Provenance Control on Chemical Weathering Index of Fluvio-Lacustrine Sediments: Evidence From the Qaidam Basin, NE Tibetan Plateau

Xueping Ren, Junsheng Nie, Joel E Saylor, Hua Li, Meredith A. Bush, Brian K. Horton

Research output: Contribution to journalArticle

Abstract

Carbon dioxide drawdown resulting from enhanced chemical weathering during orogenesis has been invoked to explain late Cenozoic global cooling. Establishing chemical weathering records from the India–Asia collision zone is important to test this hypothesis because uplift of the Tibetan Plateau is thought to be responsible for Cenozoic cooling. However, proxies for the intensity of chemical weathering can be affected by additional factors, such as sediment grain size and provenance. Here we report major element compositions and calculated chemical weathering intensity records of three size fractions (0–5, 5–20, 20–63 μm) from the Dahonggou section of the Qaidam Basin in the northeastern Tibetan Plateau, and compare those records with published provenance data from the same section. Results show that the indices of the fine (0–5 μm) fraction vary in coordination with provenance shifts, but variations of the 5–20 and 20–63 μm fractions are less affected by provenance variations. Comparison with Upper Continental Crust reveals that some labile elements are not leached but instead are enriched in the fine fraction, indicating that it does not faithfully record chemical weathering intensity. In addition, weathering can result in clay mineral transformation instead of elemental variations, complicating the relationship between element-based parameters and weathering intensity. This work suggests that changes in sediment provenance must be accounted for when inferring variations in chemical weathering intensity on the basis of element-based weathering intensity indices of the clay fraction.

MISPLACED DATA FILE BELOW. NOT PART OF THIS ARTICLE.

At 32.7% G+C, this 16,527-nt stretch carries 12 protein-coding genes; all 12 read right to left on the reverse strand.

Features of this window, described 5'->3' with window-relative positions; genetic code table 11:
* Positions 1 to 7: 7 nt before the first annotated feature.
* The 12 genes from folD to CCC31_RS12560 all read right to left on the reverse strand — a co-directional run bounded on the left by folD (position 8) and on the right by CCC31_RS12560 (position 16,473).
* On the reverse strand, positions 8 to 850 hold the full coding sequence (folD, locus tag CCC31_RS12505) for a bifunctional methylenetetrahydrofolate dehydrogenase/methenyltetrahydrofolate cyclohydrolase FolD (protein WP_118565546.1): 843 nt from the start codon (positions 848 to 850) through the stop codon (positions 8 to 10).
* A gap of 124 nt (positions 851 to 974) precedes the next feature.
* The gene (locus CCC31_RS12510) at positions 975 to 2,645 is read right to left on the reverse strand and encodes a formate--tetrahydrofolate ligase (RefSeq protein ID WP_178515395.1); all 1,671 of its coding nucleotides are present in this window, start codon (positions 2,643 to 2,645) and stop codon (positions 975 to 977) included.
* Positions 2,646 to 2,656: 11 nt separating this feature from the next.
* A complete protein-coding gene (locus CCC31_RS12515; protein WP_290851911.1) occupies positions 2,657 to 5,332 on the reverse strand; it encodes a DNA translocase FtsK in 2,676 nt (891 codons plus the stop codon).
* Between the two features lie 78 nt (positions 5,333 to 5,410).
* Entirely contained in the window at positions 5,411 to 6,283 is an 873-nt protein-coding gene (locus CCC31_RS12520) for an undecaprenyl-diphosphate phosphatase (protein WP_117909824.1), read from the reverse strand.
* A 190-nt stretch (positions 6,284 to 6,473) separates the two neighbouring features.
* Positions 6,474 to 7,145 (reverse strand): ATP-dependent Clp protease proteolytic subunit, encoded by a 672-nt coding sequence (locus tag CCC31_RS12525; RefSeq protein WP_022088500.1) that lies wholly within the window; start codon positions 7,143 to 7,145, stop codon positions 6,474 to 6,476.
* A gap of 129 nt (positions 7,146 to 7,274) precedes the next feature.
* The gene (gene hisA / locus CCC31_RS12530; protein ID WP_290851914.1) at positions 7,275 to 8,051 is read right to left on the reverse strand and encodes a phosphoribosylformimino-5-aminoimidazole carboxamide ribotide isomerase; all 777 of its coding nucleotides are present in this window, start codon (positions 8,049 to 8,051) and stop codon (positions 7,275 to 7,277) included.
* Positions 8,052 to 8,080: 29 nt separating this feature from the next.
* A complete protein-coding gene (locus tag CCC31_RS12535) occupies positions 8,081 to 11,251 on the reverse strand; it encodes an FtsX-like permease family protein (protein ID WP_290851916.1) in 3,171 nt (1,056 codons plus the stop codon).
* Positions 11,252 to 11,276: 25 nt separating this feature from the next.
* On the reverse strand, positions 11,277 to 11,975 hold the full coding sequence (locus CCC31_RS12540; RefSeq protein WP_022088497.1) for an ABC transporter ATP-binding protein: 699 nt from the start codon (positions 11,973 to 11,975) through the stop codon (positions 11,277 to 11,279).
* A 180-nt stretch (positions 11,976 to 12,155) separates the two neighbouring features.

Original languageEnglish (US)
JournalGeochemistry, Geophysics, Geosystems
DOIs
StatePublished - Jan 1 2019
Externally publishedYes

Fingerprint

weathering
chemical weathering
Weathering
provenance
lacustrine deposit
plateaus
Sediments
sediments
plateau
basin
cooling
Chemical elements
clays
collision zone
drawdown
upper crust
orogeny
sediment
continental crust
Cooling

ASJC Scopus subject areas

  • Geophysics
  • Geochemistry and Petrology

Cite this

Provenance Control on Chemical Weathering Index of Fluvio-Lacustrine Sediments : Evidence From the Qaidam Basin, NE Tibetan Plateau. / Ren, Xueping; Nie, Junsheng; Saylor, Joel E; Li, Hua; Bush, Meredith A.; Horton, Brian K.

In: Geochemistry, Geophysics, Geosystems, 01.01.2019.

Research output: Contribution to journalArticle

@article{e49e8c22c4984c17aaab5ed417e74ba5,
title = "Provenance Control on Chemical Weathering Index of Fluvio-Lacustrine Sediments: Evidence From the Qaidam Basin, NE Tibetan Plateau",